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  • Carnegie Hall Presents
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CARNEGIE HALL PRESENTS

Ying Fang, Soprano
Ken Noda, Piano

Friday, February 23, 2018 7:30 PM Weill Recital Hall
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Soprano Ying Fang has been praised for singing that is “beguiling” (The New York Times), “deeply musical, and full of character” (Opera News). An alumna of the Metropolitan Opera’s prestigious Lindemann Young Artist Development Program, Fang has performed under the direction of distinguished conductors such as Christoph Eschenbach and William Christie.

Performers

Ying Fang, Soprano
Ken Noda, Piano

Program

MOZART "Das Veilchen," K. 476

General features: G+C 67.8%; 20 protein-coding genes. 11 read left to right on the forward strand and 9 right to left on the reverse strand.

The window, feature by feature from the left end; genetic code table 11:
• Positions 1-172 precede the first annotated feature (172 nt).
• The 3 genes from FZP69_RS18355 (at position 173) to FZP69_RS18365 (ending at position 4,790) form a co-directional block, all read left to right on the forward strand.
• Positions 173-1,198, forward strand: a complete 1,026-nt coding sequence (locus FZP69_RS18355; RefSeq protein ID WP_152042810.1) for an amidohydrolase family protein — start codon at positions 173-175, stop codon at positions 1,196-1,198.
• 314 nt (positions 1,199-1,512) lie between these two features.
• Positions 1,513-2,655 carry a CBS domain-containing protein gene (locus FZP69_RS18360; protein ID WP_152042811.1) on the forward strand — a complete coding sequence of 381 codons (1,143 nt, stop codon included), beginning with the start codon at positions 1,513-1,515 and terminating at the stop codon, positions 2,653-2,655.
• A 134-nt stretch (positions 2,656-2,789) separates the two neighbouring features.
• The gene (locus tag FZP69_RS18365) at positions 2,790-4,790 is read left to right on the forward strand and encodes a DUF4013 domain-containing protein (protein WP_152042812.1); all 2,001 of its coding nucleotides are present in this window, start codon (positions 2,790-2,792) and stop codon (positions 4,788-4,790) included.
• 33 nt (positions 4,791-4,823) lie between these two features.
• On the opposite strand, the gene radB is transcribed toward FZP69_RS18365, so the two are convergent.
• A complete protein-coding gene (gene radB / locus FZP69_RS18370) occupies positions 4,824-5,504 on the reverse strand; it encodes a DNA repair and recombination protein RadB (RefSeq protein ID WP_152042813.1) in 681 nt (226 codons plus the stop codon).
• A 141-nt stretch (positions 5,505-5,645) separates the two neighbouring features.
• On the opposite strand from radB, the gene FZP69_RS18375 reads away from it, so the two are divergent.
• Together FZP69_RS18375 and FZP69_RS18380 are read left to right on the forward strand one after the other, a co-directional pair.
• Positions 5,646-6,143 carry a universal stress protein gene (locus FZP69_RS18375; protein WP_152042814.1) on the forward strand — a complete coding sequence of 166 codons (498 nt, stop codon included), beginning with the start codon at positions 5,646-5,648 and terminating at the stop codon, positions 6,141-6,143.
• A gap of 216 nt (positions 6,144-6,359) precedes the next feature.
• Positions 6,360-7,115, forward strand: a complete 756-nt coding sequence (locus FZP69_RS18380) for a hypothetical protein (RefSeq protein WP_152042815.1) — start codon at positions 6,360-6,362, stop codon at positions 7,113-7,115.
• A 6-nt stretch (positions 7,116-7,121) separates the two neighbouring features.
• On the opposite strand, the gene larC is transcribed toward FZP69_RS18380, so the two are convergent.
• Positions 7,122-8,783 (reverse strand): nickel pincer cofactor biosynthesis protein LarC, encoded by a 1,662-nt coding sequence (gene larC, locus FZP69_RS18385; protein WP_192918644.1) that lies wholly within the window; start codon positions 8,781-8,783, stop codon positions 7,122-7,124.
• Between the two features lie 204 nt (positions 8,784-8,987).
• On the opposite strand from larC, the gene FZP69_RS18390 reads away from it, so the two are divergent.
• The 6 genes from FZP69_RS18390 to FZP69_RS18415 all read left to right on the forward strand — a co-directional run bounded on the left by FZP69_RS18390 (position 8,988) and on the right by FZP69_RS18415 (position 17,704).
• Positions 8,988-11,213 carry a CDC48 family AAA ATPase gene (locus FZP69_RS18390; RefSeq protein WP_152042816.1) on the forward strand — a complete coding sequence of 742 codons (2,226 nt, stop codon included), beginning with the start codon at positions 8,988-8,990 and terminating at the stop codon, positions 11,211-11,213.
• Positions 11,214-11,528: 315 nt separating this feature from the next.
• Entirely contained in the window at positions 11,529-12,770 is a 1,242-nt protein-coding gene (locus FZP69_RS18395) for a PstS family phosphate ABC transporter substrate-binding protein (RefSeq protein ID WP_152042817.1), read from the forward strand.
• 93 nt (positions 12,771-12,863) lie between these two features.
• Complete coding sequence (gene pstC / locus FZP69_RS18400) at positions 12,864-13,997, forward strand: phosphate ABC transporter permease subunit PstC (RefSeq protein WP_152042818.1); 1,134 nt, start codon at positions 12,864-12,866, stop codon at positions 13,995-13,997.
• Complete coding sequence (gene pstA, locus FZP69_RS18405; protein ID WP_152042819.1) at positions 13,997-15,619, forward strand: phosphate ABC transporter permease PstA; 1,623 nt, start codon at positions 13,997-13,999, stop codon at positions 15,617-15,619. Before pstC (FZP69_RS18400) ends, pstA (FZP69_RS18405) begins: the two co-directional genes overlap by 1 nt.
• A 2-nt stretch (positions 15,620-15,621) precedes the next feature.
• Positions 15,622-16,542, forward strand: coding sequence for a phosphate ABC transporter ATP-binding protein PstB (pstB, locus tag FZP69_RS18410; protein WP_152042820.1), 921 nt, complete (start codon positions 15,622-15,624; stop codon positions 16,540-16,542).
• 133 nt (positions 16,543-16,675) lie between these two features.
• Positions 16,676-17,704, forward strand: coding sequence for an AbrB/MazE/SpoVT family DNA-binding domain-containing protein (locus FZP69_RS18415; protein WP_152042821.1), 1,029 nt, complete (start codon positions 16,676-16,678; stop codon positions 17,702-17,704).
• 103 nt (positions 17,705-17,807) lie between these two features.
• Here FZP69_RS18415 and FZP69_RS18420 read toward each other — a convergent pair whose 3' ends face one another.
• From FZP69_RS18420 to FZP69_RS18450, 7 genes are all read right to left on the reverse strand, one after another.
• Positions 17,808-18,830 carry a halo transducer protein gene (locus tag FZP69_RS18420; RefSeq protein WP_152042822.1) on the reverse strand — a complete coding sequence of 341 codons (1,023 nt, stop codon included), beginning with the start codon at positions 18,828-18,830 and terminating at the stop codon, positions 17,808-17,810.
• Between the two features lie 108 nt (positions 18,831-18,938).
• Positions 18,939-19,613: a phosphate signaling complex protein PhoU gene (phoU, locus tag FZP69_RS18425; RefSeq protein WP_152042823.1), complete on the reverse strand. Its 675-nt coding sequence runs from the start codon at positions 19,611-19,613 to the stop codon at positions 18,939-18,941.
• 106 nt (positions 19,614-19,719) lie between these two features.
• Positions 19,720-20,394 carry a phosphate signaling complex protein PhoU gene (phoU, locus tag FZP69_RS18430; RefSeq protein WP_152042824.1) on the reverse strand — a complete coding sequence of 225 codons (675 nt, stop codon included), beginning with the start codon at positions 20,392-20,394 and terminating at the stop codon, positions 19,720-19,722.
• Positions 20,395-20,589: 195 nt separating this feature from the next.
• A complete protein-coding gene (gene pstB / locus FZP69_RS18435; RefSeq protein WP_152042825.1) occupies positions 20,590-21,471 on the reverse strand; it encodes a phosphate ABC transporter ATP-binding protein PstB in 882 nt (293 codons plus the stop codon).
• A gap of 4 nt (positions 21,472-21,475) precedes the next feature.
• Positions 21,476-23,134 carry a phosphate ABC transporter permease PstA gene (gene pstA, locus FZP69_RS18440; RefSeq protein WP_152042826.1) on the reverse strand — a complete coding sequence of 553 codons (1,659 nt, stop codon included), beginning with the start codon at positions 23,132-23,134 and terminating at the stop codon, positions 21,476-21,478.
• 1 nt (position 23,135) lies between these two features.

MOZART "Als Luise die Briefe," K. 520
MOZART "Abendempfindung," K. 523
MOZART "Ruhe sanft, mein holdes Leben" from Zaide
SCHUBERT "Ganymed," D. 544
SCHUBERT "Im Frühling," D. 882
SCHUBERT "Trockne Blumen," D. 795, No. 18
SCHUBERT "Viola," D. 786
MOZART "Se il padre perdei" from Idomeneo
MOZART "Un moto di gioia," K. 579
MOZART "Deh vieni, non tardar" from Le nozze di Figaro
SCHUBERT "Im Abendrot," D. 799
SCHUBERT "Nacht und Träume," D. 827
MOZART "Misera, dove son!," K. 369

Encores:
ORFF "In trutina" from Carmina Burana
RACHMANINOFF "A Dream," Op. 38, No. 5

Event Duration

The printed program will last approximately two hours, including one 20-minute intermission.

Salon Encores

Get together with people who love music after this Weill Recital Hall concert for a free drink and discussion with the evening's musicians.
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At a Glance